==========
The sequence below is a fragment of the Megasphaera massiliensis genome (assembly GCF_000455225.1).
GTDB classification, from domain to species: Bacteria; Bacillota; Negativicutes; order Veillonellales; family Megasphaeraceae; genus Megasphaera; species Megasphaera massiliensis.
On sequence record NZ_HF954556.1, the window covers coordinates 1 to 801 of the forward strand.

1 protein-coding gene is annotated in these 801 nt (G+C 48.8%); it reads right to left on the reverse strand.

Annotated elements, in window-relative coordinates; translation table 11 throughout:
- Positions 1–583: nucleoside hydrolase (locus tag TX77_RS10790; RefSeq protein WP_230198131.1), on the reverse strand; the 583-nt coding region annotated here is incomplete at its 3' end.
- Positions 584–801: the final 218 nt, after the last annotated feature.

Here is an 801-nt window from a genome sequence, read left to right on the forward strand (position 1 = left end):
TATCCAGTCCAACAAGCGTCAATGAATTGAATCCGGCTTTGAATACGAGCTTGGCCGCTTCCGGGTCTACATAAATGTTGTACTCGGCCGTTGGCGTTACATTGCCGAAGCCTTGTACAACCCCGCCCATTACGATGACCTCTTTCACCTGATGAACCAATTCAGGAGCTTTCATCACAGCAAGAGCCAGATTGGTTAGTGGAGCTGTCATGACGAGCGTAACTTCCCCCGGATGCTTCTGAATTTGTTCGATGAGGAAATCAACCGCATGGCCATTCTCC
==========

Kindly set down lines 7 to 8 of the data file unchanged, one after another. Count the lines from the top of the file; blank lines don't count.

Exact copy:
- Positions 584–801: the final 218 nt, after the last annotated feature.

Here is an 801-nt window from a genome sequence, read left to right on the forward strand (position 1 = left end):